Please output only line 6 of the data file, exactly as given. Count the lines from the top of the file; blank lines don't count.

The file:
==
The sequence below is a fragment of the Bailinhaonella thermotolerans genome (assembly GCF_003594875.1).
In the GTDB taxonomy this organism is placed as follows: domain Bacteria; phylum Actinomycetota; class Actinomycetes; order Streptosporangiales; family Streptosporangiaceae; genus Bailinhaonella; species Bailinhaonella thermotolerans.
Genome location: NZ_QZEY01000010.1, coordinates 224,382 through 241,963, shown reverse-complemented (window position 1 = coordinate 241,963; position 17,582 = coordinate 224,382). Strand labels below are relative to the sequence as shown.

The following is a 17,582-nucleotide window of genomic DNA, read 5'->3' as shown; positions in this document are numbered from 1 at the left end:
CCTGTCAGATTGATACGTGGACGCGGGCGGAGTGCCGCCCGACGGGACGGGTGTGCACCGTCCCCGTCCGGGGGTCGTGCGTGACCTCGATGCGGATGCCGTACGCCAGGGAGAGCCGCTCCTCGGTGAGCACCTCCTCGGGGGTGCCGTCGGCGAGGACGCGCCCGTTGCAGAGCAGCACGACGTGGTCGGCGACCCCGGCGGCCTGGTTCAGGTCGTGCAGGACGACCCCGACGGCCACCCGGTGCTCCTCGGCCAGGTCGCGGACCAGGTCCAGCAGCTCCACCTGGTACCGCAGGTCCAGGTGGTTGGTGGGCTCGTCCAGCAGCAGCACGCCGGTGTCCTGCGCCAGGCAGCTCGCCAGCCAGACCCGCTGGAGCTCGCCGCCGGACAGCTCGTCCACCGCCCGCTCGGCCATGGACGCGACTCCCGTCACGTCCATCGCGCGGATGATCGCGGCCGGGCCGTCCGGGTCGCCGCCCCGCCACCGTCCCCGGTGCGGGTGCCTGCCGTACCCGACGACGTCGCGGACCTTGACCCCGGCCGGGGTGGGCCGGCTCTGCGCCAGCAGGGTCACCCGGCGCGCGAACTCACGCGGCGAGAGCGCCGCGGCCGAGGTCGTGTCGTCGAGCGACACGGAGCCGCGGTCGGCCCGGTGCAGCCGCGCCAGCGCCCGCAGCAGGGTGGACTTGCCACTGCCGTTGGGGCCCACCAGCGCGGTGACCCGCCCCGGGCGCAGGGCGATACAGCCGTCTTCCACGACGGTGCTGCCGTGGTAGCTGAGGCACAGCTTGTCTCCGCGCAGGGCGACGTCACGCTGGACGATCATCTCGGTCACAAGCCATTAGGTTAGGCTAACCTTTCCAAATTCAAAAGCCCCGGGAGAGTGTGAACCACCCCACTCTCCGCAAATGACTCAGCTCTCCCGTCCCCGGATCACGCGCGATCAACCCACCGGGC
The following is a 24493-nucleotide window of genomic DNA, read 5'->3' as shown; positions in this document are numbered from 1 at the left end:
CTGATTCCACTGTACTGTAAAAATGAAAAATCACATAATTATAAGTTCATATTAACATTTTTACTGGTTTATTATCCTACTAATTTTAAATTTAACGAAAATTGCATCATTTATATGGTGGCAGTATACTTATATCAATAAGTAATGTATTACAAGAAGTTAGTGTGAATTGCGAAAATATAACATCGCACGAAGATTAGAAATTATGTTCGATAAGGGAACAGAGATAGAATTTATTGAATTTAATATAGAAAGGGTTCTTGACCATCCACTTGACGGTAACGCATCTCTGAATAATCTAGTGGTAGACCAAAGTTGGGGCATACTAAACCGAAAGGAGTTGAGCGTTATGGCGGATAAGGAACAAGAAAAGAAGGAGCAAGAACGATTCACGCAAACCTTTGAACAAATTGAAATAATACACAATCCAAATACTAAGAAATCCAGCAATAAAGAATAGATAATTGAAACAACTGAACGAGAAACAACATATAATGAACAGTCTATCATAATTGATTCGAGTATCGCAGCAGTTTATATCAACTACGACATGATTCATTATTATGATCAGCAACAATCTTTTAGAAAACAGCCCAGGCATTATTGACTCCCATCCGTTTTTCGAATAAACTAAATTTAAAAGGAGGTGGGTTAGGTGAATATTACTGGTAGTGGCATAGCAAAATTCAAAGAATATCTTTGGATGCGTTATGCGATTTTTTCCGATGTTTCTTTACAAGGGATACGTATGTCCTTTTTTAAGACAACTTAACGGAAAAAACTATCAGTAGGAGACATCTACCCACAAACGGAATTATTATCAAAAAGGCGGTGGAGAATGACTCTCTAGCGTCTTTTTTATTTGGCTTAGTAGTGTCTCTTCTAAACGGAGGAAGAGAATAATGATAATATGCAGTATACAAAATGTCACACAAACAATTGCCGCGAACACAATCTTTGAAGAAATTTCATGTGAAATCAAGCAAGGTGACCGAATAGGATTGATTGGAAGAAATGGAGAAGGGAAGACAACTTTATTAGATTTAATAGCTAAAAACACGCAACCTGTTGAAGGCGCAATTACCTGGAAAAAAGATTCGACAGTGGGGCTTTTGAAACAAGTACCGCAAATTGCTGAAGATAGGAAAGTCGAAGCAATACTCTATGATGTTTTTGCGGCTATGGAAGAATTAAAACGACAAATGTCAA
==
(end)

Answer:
The following is a 24493-nucleotide window of genomic DNA, read 5'->3' as shown; positions in this document are numbered from 1 at the left end: